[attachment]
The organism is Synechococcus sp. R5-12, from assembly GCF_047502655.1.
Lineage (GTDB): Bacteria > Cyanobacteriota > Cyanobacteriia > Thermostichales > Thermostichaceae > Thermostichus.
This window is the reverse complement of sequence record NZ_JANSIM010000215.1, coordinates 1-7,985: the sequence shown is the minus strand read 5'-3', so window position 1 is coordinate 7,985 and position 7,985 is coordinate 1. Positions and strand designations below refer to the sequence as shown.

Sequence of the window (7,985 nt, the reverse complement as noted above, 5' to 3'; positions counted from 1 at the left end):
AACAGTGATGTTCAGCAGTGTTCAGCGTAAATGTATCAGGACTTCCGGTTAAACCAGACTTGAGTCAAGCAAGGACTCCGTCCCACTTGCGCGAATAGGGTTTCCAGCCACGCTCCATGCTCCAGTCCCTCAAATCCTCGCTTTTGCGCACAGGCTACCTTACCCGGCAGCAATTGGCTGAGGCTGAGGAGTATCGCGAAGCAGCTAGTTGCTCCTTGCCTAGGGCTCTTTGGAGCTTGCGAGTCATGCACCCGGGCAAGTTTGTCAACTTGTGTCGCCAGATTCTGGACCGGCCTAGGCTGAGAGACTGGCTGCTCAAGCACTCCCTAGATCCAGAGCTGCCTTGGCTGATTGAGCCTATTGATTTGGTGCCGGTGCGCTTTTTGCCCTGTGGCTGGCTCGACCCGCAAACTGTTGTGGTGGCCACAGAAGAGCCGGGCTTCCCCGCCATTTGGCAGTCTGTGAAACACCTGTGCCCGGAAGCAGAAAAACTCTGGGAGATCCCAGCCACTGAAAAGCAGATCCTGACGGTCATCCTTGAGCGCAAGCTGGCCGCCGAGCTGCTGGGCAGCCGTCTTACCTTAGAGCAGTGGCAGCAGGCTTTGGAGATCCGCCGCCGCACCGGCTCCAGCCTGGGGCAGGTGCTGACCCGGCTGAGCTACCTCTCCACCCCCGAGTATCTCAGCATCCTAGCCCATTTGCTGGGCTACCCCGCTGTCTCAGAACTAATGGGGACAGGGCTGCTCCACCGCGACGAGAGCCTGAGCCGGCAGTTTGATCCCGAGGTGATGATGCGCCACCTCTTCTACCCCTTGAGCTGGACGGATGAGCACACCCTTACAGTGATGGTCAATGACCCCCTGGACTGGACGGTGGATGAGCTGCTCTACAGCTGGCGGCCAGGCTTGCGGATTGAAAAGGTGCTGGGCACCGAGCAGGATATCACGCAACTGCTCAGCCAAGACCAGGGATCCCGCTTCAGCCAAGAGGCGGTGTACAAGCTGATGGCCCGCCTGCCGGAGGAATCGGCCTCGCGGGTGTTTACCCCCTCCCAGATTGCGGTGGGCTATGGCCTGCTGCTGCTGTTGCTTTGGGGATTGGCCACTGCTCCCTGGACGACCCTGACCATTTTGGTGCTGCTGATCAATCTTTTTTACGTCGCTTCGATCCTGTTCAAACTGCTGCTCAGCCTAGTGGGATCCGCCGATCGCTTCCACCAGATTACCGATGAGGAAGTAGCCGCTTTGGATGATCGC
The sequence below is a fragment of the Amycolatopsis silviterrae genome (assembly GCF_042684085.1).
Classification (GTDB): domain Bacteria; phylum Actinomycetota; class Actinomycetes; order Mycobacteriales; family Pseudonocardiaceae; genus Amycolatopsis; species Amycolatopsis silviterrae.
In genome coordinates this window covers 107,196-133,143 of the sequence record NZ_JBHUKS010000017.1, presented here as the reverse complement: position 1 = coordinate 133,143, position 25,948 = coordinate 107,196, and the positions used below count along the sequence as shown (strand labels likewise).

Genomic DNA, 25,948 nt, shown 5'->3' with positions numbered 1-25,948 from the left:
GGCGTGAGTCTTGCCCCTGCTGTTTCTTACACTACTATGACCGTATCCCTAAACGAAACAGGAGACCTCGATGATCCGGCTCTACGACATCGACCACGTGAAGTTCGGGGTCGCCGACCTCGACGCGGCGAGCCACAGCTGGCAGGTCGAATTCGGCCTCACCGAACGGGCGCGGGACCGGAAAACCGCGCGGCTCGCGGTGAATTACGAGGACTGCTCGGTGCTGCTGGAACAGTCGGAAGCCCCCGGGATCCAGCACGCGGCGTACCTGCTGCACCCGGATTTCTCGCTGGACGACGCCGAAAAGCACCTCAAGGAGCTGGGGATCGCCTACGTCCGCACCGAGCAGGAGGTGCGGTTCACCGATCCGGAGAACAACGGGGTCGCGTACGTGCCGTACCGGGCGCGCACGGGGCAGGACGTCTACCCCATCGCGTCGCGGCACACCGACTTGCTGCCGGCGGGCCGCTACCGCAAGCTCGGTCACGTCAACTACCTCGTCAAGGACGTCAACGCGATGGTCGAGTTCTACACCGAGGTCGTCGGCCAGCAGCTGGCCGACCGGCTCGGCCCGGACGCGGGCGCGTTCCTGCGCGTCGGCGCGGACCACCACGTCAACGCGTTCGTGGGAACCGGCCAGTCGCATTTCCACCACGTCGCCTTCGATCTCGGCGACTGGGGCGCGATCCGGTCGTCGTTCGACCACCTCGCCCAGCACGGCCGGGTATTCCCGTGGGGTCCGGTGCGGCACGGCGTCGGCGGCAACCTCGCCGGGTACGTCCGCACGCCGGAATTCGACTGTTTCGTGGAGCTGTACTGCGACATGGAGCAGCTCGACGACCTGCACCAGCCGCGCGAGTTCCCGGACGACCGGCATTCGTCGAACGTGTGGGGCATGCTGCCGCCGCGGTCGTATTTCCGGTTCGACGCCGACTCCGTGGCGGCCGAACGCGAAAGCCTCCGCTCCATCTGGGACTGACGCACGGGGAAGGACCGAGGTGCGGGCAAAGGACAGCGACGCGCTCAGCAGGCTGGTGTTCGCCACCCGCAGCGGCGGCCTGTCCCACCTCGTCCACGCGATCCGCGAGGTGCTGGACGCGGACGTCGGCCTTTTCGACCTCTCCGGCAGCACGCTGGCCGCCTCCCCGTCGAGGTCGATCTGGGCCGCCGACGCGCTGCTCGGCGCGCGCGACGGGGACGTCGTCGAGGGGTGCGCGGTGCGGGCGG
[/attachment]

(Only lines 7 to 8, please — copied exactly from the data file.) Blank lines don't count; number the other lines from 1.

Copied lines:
Classification (GTDB): domain Bacteria; phylum Actinomycetota; class Actinomycetes; order Mycobacteriales; family Pseudonocardiaceae; genus Amycolatopsis; species Amycolatopsis silviterrae.
In genome coordinates this window covers 107,196-133,143 of the sequence record NZ_JBHUKS010000017.1, presented here as the reverse complement: position 1 = coordinate 133,143, position 25,948 = coordinate 107,196, and the positions used below count along the sequence as shown (strand labels likewise).